I use this quite often where, for example, an archway or group of trees or some other background is very pleasing and the composition is completed when a cyclist comes along or the right person walks into the image to complete the story.
Click through the 4 images in the gallery here. In the first one, I stood leaning against the window, observing the image in my viewfinder of the reflections of people as they pass by. Once you have the camera to your face, you become almost invisible - on the street people tend to notice more the moment of a camera toward your face. The masked lady entered the frame, I took 3 shots and this was the best composition.
I lined up the coloured wall in the underpass and waited for a cyclist to be positioned exactly where i wanted him. The light outside meant that they would be silhouetted within the half frame on the right of the image.
I was drawn to the cars in the car park below me at Crowne Promenade. Normally bright sunlight is a less good time to photograph because it makes images too contrasty, and certainly for portraits is usually unacceptable. The long shadows helped with the composition, as did the diagonals and the yellows in the frame. The gesture of the porter at the last minute was all I needed to hit the shutter release.
Finally, the writing on the grey door provides a contrast to old lady passing by with her trolley. I probably hit the shutter just a bit too soon - it would have been nice to have framed her in the middle of the blue window.
Often it only takes something a little different to make a photograph and if you have your eye open to these opportunities, they crop up more than you might expect. It could be something as simple as a red jacket in a sea of dark clothing, the textures around you or contrasts of colour.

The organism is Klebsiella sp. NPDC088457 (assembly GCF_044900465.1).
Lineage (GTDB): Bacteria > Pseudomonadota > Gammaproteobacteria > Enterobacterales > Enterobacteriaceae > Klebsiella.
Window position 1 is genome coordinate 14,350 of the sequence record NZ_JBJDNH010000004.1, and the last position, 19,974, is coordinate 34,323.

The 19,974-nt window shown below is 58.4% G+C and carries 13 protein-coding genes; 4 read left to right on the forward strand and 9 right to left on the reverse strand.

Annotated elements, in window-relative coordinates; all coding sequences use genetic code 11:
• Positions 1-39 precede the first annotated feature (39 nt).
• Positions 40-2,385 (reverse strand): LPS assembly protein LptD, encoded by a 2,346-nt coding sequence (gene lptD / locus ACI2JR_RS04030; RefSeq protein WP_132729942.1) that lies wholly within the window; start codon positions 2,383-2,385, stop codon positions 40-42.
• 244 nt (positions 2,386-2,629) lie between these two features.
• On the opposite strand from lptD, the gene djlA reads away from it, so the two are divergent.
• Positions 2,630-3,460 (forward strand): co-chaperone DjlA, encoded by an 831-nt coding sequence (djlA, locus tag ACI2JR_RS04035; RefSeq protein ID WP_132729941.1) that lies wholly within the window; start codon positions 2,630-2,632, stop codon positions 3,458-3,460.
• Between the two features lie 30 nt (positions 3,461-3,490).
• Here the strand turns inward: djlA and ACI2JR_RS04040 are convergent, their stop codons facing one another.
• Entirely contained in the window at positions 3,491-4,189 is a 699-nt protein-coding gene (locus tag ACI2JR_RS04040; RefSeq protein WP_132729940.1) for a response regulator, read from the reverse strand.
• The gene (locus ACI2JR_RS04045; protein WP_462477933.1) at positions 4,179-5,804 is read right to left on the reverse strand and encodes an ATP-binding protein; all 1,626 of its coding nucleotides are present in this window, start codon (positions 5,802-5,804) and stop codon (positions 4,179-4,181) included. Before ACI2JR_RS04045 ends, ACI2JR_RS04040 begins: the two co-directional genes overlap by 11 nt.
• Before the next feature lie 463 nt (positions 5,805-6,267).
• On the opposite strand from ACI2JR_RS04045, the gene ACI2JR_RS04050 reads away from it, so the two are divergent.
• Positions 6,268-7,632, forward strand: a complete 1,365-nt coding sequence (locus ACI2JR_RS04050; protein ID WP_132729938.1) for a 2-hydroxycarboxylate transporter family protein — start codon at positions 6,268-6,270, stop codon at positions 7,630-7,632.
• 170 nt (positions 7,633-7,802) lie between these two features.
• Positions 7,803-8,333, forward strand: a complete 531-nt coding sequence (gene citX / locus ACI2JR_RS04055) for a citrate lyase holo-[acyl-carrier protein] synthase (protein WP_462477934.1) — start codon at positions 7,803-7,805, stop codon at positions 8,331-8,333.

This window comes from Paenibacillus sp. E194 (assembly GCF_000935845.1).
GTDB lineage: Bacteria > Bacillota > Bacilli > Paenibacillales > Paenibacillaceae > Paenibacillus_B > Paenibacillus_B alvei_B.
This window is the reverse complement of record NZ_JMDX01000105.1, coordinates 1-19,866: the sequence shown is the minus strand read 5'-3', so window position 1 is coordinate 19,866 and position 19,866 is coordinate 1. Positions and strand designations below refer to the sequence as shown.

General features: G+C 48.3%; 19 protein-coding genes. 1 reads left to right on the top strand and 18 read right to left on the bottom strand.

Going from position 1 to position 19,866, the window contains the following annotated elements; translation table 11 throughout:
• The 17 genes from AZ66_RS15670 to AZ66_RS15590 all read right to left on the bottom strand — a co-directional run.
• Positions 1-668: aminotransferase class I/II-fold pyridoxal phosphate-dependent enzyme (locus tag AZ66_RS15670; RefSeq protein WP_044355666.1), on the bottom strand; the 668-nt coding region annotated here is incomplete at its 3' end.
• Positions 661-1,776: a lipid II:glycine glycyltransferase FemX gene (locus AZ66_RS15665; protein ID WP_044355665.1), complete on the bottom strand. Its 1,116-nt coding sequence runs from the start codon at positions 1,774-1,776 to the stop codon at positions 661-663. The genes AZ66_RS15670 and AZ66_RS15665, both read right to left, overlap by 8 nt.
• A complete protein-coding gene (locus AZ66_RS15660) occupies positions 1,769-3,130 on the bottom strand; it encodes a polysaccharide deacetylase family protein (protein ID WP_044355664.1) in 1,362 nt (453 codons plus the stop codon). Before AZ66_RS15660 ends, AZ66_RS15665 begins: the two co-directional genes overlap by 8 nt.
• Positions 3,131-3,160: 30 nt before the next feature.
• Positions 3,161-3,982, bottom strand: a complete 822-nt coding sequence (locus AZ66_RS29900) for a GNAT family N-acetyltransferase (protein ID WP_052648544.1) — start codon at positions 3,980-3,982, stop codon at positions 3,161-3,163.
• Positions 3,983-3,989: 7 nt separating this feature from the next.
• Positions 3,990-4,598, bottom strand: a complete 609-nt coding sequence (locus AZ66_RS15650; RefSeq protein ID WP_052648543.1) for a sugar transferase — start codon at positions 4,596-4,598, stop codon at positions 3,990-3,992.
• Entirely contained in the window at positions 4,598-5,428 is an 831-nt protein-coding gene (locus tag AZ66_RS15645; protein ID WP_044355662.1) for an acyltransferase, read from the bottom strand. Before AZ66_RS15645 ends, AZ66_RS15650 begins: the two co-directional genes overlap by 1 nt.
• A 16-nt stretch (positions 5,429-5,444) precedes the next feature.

Look for juxtapositions that tell an interesting story - especially if there's something still left untold for the viewer to ponder over.
Shapes and patterns
As you wander the street, keep your eye out for scenes that can be reduced to interesting shapes. The geometry of architecture and the shadows the buildings cast can make interesting images. Black and white is particularly suited to this genre, where removing the distraction of colour will further emphasise the pattern that is present.
Often you'll find that things appear in front of you when you least expect it. Or the scene that you have been watching unfolds more quickly than you thought. For this reason it's important to be constantly aware of the light in front of you. As the light and the situation alters, think to yourself about the changes you need to make in your camera settings to adjust accordingly.
It's getting darker in this scene, so I've bumped up the ISO. There is strong backlight from the window reflection of the sun, so exposure compensation +2. I'm going to need a shallow depth of field so my aperture is already set to f2. There are 2 people in this group, so I need at least f4.5 to ensure both their eyes are in focus. You might use the technique of choosing a very wide depth of field so that everything is in focus and then just shoot from the hip to be super unobtrusive.
All these thoughts & considerations need to be happening constantly, so that when Cartier-Bresson's decisive moment appears, you're prepared and capture the shot.